If you are embarking on a leadership journey of managing others, this is likely a pivotal time in your career that brings excitement and motivation to do the best for your team. One of the most important things you’ll do in your leadership role is to create a healthy work culture, and to do that you’ll need to commit to supporting the growth of your people.
Here are three tips for ensuring that you and your team are on a path to success.
Work and home used to have much clearer boundaries between them than we now have in this age of 24/7 connectivity. Work is often just a click away at home, at a kid’s ballgame, or even a funeral or wedding — weekend, weekday, morning and night. As the boundaries between work and home fade, leaders of successful organizations realize it is up to them to model a healthy work-life balance to facilitate the same in their teams. Your employees will be happier, healthier, and more motivated as they follow your example and see how much you care about their well-being.
A few places to start:
- Set boundaries
- Handle issues in the moment
- Support remote work (as feasible and if possible)
One of the most vital aspects of success in our personal and professional relationships is communication, the thread that connects us to each other. Without effective communication, ideas don’t get shared or transferred, collaborations suffer, relationships break, and leaders become dictators. As a first-time manager, get in the habit of taking the time to truly listen to what the other person is saying. Your teams will feel heard and want to do their best.
In any interaction, you can improve communication by using the following these tips for active listening:
- Practice empathy:Put yourself in someone else’s shoes and see things from their perspective rather than yours.
- Focus your attention:Do not allow yourself to be distracted by whatever else may be going on around you. Checking email or texts during a conversation, for example, is a sure way to make the speaker feel you are not listening.
- Show listening:Let the speaker know without a doubt that you are fully listening. Give subtle encouragement by responding with “Yes,” or “I understand,” or body language such as smiling, nodding, or any other response without words that suggests, “Yes, I’m listening. I hear you. Go on.”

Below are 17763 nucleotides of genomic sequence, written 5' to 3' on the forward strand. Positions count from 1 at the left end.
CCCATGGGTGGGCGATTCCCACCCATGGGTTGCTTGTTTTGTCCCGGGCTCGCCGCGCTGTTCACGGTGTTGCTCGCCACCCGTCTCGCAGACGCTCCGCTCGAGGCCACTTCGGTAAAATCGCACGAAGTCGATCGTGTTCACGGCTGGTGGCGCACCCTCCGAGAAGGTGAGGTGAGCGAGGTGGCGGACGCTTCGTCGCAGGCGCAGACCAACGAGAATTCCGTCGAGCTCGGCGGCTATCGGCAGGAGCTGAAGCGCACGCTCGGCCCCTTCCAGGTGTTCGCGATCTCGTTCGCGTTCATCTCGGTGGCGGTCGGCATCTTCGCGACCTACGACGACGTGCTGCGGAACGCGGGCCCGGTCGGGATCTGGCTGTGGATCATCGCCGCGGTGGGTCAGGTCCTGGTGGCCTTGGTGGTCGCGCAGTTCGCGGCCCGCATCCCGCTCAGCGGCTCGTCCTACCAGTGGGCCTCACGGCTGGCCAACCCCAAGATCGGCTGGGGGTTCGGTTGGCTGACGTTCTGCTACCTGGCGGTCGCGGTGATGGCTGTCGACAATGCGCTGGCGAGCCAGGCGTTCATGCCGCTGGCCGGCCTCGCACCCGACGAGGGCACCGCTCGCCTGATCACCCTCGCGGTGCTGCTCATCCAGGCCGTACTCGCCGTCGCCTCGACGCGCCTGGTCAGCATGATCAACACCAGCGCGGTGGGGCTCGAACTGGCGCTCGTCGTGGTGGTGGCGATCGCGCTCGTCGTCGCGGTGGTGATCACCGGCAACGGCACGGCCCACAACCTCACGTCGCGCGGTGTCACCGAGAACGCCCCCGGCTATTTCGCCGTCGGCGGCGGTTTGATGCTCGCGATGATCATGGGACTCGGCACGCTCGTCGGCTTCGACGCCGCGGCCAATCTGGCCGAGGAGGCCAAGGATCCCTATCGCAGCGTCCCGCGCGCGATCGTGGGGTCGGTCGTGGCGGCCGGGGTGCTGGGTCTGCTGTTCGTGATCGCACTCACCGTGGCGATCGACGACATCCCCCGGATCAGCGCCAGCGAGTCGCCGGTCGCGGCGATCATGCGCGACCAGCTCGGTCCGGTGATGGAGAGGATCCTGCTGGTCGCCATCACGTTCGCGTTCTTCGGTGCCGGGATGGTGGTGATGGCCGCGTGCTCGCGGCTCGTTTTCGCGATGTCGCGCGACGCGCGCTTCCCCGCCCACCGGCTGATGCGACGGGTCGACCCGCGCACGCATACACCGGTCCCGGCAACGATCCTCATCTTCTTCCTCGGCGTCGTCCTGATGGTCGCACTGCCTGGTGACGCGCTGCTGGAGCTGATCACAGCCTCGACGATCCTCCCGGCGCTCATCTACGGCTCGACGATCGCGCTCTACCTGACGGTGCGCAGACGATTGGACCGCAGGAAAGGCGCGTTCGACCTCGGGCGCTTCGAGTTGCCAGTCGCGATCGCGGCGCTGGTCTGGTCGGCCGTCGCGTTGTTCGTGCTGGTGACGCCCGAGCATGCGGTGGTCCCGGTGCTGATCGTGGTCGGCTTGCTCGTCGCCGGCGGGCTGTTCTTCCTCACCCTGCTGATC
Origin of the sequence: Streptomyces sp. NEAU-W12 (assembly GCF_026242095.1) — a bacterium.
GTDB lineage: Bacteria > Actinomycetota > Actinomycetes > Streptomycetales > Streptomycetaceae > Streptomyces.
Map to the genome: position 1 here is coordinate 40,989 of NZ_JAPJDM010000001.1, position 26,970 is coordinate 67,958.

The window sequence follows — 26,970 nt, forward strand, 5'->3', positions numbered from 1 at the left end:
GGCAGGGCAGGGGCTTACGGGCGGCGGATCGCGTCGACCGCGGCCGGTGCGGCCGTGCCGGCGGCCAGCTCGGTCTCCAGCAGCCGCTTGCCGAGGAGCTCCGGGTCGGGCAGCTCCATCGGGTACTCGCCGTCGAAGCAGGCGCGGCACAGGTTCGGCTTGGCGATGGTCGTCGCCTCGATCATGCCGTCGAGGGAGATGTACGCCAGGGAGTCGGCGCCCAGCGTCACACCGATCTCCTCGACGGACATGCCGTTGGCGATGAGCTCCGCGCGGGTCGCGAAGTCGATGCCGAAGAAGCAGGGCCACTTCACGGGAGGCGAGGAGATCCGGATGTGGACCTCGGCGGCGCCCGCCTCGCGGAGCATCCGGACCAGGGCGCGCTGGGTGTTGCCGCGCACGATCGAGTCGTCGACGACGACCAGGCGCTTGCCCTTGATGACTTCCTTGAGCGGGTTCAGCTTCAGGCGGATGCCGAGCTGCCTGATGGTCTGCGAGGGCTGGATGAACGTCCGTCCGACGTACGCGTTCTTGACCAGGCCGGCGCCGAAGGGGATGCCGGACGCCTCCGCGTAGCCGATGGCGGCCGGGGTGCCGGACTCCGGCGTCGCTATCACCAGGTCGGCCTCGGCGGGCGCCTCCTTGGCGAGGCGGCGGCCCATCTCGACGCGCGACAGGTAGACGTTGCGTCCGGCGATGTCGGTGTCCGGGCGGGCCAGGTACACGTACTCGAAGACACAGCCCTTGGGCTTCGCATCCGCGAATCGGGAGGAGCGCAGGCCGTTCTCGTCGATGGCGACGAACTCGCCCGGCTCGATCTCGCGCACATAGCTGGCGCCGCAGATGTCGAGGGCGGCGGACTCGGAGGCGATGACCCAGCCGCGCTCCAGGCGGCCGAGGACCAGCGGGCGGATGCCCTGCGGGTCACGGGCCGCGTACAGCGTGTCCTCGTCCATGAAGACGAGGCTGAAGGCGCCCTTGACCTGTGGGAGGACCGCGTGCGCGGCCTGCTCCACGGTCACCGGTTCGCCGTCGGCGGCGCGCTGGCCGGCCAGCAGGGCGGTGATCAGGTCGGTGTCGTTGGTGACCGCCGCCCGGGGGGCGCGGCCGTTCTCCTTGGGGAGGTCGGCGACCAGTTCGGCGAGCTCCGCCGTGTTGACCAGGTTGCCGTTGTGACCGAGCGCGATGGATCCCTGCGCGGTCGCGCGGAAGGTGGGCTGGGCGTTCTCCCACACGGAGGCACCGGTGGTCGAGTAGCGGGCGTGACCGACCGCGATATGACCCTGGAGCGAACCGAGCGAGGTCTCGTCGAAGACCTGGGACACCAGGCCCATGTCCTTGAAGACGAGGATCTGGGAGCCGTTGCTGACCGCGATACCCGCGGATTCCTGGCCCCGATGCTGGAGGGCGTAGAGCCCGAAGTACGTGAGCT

- Suspend judgment: Allow the speaker to portray their message without interrupting, being careful not to derail what they are saying.
- Be responsive: Ask questions, paraphrase and summarize what you heard back to the speaker; it will make a huge difference in creating shared understanding.
As you enter your new management role, start with dedication and commitment to your team.
There are countless opportunities to focus on your people. Here are some suggestions:
- Prioritize wellness: At both personal and team levels. At a personal level, lead by example, and others will be more inclined to follow your lead. Care for yourself by taking time off to go to special events; use your lunch break to move your body; and interact with your team in playful ways. At a team level, suggest healthy options. For example, hold individual meetings via “walk and talk” or order nourishing food for meetings.
- Appreciation: Our emotions have a direct impact on our physical health, so emphasize appreciation as an important part of your culture of wellness.
- Regularly conduct employee surveys: An important way to focus on your people is for your organization to actively listen to team members through anonymous surveys. As a manager, you can informally use a free online tool such as SurveyMonkey to ask questions of your team. Employees who are able to contribute ideas of their own to the team will be happier with the results of changes or new initiatives. The important thing to remember is to always communicate what you will and will not implement.
- Encourage team connection: Suggest that your team get together outside of work to socialize and participate in activities that support a social cause. No matter the activities, make sure to let your team members help choose them, and provide support so they see by example that your organization values connection and play as well as work.
You will flourish in your journey as a manager as you lead by example and provide an environment in which everyone can be successful. When everyone is on a healthy track, team morale is high.